In popular culture there is a lot of talk about trauma. The word trauma is sometimes used too loosely, in efforts to refer to something that was especially challenging. But what is clinically significant trauma, and why should it be treated? People may be diagnosed with PTSD, or other trauma-related and stress disorders when they are exposed to any of the following: natural disasters (not interpersonal in nature), physical abuse, sexual abuse, loss that is particularly devastating or violent in nature, or illnesses and medical treatments that are frightening and invasive. Other types of trauma include repeated exposure to trauma, community violence, and complex trauma. Repeated trauma is commonly experienced in those in combat, police officers, firefighters, and other first responders. The term complex trauma describes both children’s exposure to multiple traumatic events, and the long-lasting negative effects of the trauma. Since these traumatic events often occur in the context of the child’s relationship with a caregiver (physical or sexual abuse), it interferes with the child’s ability to form a secure attachment bond and healthy physical and mental development.
Research has shown that our brain is much more malleable than we once thought it was, and many can heal from devastating events without therapeutic intervention. On the other hand, many trauma survivors suffer from serious side effects, and need professional help to get better. So how is it possible that a similarly traumatic event can cause one person to experience long lasting side effects, and another person can heal without intervention? There is a great deal of research around what causes PTSD, but from the stand point of cognitive-behavioral therapy, trauma disorders are born from the way in which a traumatic memory is stored in the brain.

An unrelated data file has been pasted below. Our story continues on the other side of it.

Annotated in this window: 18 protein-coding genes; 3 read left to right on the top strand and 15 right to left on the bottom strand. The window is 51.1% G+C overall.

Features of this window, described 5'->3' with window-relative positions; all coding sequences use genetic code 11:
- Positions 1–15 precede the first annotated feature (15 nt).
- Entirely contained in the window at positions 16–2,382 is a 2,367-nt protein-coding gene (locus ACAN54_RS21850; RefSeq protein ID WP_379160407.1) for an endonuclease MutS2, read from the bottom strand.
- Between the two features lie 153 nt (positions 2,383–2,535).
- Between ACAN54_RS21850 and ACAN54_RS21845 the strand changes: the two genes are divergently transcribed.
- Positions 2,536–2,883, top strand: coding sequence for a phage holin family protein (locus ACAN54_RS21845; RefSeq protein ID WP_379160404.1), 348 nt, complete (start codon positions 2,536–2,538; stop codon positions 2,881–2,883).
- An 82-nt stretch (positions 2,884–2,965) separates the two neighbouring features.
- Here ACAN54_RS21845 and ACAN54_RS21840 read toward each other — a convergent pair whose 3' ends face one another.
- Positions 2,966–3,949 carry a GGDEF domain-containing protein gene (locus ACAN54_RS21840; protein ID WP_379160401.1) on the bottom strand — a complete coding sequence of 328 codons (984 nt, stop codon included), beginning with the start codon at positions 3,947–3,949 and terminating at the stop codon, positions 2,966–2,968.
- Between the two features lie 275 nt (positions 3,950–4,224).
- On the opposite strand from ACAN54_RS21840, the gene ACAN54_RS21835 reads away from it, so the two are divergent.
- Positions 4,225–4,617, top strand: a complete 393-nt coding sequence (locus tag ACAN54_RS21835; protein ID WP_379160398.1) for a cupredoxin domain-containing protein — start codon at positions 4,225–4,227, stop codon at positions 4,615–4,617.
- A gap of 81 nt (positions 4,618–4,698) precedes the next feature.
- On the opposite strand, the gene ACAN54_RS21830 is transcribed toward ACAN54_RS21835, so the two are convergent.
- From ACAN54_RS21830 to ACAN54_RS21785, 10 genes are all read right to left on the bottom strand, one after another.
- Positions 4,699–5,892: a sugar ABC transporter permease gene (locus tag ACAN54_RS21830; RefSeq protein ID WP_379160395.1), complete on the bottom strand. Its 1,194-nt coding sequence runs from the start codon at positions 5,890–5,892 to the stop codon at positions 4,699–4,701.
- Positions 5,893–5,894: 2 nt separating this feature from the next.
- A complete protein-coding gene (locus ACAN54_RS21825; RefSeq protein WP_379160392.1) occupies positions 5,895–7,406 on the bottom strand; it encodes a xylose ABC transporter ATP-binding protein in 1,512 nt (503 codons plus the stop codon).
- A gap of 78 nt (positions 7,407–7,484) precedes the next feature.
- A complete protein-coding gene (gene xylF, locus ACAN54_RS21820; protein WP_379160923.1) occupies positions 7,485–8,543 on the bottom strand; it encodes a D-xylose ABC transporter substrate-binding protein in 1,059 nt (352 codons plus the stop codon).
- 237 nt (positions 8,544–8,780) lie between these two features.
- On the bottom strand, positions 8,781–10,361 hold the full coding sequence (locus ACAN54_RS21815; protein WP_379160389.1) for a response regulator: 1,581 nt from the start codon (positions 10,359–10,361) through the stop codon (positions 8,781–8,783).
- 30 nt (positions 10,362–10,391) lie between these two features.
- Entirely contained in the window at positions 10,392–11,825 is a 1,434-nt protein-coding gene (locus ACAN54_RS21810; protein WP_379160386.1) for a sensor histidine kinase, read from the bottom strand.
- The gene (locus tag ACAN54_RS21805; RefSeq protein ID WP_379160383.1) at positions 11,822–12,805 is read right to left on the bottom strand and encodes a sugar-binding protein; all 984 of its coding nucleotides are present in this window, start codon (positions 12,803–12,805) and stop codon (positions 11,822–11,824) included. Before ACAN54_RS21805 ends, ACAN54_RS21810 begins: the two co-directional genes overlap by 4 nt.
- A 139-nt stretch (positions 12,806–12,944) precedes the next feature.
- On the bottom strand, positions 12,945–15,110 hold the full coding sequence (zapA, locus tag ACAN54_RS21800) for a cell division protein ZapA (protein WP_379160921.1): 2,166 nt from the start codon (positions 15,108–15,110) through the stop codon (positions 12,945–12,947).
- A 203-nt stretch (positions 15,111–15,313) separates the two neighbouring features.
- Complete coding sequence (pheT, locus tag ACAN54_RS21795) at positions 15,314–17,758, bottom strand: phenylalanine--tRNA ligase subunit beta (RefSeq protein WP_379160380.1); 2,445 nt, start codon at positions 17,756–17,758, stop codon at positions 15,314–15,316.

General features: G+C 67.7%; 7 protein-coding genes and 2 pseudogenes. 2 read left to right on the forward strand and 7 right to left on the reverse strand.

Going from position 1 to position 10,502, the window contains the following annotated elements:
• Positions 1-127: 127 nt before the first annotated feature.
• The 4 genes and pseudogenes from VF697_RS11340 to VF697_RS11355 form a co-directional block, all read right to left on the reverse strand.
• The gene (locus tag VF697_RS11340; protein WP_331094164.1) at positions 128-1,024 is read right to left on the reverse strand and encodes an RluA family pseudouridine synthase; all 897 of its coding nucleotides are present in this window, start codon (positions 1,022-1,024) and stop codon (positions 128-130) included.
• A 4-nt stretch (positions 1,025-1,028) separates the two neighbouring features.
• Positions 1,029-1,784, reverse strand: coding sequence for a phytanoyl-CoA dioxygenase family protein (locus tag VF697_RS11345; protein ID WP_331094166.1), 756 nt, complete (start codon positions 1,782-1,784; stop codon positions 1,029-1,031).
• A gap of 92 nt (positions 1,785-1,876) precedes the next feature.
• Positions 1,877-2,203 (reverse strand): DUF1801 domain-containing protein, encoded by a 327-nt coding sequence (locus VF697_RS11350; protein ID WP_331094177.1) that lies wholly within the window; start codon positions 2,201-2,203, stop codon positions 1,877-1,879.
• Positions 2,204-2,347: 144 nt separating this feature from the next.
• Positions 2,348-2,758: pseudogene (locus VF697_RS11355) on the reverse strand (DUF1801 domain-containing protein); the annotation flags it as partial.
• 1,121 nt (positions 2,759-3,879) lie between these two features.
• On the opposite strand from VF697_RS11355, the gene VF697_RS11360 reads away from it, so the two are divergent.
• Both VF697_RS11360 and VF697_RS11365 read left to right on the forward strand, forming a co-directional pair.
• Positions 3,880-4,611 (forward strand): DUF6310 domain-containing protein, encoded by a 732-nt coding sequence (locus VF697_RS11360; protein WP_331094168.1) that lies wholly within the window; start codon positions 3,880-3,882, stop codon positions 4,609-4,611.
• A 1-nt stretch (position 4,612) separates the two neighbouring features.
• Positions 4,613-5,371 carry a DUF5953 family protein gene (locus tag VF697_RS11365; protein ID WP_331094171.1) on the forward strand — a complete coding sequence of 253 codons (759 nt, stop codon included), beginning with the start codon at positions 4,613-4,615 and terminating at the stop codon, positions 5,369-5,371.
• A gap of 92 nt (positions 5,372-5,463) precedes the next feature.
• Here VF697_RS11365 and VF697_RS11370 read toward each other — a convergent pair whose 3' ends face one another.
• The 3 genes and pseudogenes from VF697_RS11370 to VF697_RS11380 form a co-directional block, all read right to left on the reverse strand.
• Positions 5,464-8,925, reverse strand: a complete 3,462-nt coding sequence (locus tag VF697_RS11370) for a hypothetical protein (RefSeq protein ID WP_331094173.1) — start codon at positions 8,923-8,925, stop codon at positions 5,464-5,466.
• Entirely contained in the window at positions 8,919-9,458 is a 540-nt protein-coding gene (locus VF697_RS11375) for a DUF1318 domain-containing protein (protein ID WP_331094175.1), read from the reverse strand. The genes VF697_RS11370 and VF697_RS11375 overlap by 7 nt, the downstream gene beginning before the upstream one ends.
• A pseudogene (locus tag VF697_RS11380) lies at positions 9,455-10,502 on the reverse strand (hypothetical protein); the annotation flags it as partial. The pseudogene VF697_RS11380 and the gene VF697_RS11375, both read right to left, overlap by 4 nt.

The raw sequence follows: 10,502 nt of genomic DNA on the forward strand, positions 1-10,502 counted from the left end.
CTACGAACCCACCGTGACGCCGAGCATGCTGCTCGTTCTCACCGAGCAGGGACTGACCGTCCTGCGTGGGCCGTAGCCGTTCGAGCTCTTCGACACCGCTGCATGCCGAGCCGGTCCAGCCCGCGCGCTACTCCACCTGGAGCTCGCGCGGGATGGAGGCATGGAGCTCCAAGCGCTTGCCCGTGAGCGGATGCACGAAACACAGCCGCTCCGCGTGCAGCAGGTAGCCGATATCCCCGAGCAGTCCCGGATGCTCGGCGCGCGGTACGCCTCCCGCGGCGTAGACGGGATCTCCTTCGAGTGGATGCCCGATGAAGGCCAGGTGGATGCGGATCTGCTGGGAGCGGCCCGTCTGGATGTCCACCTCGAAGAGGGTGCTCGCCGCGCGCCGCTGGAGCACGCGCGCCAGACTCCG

In order to explain how trauma works, I often use the analogy of a fire alarm. If there is an actual fire and the fire alarm has gone off, the alarm has done its job and saved us from danger. But, if the fire alarm is going off because of burnt popcorn and not an actual fire, it’s a false alarm. People with PTSD are constantly experiencing false alarms, but their brain doesn’t know the difference. Because their brain interprets a false alarm as a real danger, their body goes into flight or flight mode. Fight or flight mode is necessary to our survival as human beings but when that switch is stuck on, trouble arises. Because the body is stuck in “go mode” there is often a depletion of two important hormones, cortisol and adrenaline, which can cause both hyperactive behavior, and under responsive behavior. In children, for example, hyperactivity as a trauma response may look like ADHD, making it easy to misdiagnose. This is why it is important for those in the community who work with children to be trauma-informed. Under responsive behavior can cause a child to act shy, hide, or show little positive or negative emotion.
Some common symptoms of trauma, for both adults and children, are: irritability, night terrors, flashbacks, avoidance of places or situations that trigger memories of the event, intense fear, sleep problems, worry, sadness, and emotional numbing. Let’s face it, traumatic events are tough to talk about both for the person who experienced them as well as for those around them.. This may be one of the reasons why people use avoidance as a tactic to feel better. However, avoidance is anxiety’s best friend, and by avoiding triggers (things that remind them of the trauma) the brain receives a strong message that there is actually something to afraid of. Another problem with avoidance is that one can never identify all of their possible triggers, making it impossible to avoid them. So while avoidance often feels like a safe choice, it doesn’t lead trauma survivors to a path of healing... but instead to a place of isolation.
So what is helpful? When it comes to trauma, cognitive-behavioral therapy can help people with trauma or stress-related disorders to organize and restore the memory in a way that allows their brain to interpret it in a way that is more accurate and helpful. By doing so, we can readjust our “fight or flight” switch, so that is only turned on when real danger exists. The overarching goal for treating clients who are suffering from a traumatic event/events is to help them get to a healthier level of functioning. The hope for treatment is that trauma wounds turn into scars. Unlike open wounds, scars don't usually hurt. With treatment, the once open wound becomes a scar, and while it may serve as a reminder of a painful time it becomes just another part of the person, not the whole.
Written by: Kaitlin Soule, LMFT
Www.nctsn.org (National Child Traumatic Stress Network)
Www.TFCBT.org (Trauma-Focused Cognitive Behavioral Therapy)
Www.ptsd.va.gov (National Center for PTSD)